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In the Nov. 4 Wall Street Journal, Jayson Gay detailed Miller Bugliari’s accomplishments: in a week or so, coach Bugliari will have completed his 63rd year as Pingry School’s soccer coach in Basking Ridge, N.J. In the world of high school soccer, the coach is legendary.

Closer to home, on Nov. 2, the Vermont Division IV Boys semifinal soccer match ended. The boys from each team met at midfield, gave each other the high-five and moved on. Todd Wilkins, the Arlington Memorial High School longtime coach, and his associates followed their players. For Wilkins, his walk across the field was filled with mixed emotions. It was his last midfield trek, ending 18 years as the AMHS head soccer coach.

In Arlington soccer, two names are synonymous: coach John Werner and Todd Wilkins. The former was legendary in his own right, locally, statewide and nationally. When Wilkins was a student at AMHS, Werner was his coach, yet little did either of them know that Wilkins, locally known as Sergeant Wilkins of the Vermont State Police, would continue the Werner legacy for nearly two decades.

Vermont high school coaching is no easy task: The assignment begins months before the actual play commences; several days and evenings are blocked off each week for practice and games; and with Vermont’s school size and location, long-distance travel goes with the job.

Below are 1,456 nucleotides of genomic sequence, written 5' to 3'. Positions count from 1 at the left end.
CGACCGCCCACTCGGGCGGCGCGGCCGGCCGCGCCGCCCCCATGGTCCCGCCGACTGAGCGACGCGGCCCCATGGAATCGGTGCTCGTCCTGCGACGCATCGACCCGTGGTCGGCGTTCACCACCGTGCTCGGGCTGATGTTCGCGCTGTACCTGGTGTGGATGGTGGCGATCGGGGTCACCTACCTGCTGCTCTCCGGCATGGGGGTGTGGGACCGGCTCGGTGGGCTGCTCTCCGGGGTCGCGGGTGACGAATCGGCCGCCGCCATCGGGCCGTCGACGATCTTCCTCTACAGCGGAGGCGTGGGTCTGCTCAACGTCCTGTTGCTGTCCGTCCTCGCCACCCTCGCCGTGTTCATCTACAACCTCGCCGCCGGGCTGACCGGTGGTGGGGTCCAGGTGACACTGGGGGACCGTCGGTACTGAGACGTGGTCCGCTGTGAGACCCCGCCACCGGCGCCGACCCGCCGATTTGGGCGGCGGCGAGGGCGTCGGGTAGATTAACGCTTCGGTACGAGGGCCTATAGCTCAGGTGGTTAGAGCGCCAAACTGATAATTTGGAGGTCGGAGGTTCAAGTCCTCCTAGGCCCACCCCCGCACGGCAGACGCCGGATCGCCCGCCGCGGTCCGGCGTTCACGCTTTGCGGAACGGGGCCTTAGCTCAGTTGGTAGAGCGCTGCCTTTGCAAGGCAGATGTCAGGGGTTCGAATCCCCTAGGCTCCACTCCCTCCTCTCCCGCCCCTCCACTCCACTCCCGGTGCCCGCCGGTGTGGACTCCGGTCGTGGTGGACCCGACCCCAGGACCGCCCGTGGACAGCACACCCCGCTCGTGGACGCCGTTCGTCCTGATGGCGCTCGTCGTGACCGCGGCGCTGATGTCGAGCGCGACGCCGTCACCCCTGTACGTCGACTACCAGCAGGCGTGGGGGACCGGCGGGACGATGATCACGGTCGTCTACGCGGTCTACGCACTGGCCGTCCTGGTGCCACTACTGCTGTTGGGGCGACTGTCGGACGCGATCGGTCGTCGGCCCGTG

All too often overlooked is the sacrifice of a coach’s family. Put another way, a coach’s commitment must be augmented by their family; otherwise, it does not happen. In Wilkins’ case, that commitment stretched almost 20 years.

If coaching were all that Todd Wilkins and his family gave to Arlington, that would be more than enough. But, it does not end with coaching. Todd has been a member of the Arlington School District’s Board of Directors for years and currently occupies that board’s chair position.

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Anyone with any school connection is familiar with combating COVID-19 and the resulting issues of student attendance, and teacher and administrative staffing. Under Wilkins’s leadership, the Arlington School District kept remote learning minimal during the pandemic.

Arlington has always been home to the Wilkins family, including his spouse and three children. While serving as a coach, School Board member and Bennington County patrol commander with the state police, Todd observed that the town of Arlington needed to change to attract new businesses, families and visitors. He knew he had to be on the town’s governing board to help this occur. In 2020, he was elected overwhelmingly to Arlington’s Select Board.

Todd and his spouse, Kerry, have passed down the DNA of service. Later this month, their eldest son, a two-year veteran of the U.S. Air Force, will leave with his unit for an undisclosed location in the Middle East.

Paraphrasing the late Fleet Admiral of World War II, Chester A. Nimitz (1885-1966), after he witnessed what occurred on Iwo Jima, an excellent way to describe the Wilkins family is, “where uncommon service is a common virtue.”

On Nov. 2, Todd Wilkins hung up his coaching whistle; however, scores of former players and their families are forever grateful for his leadership, compassion and commitment. Also, a deep gratitude to the Wilkins family for giving Todd the opportunity to coach and serve the town of Arlington.

I hope coach Wilkins will not reevaluate his decision and return to coaching to eclipse Miller Bugliari’s 63 years and counting.

Don Keelan writes a regular column for Vermont News & Media. The opinions expressed by columnists do not necessarily reflect the views of Vermont News & Media.


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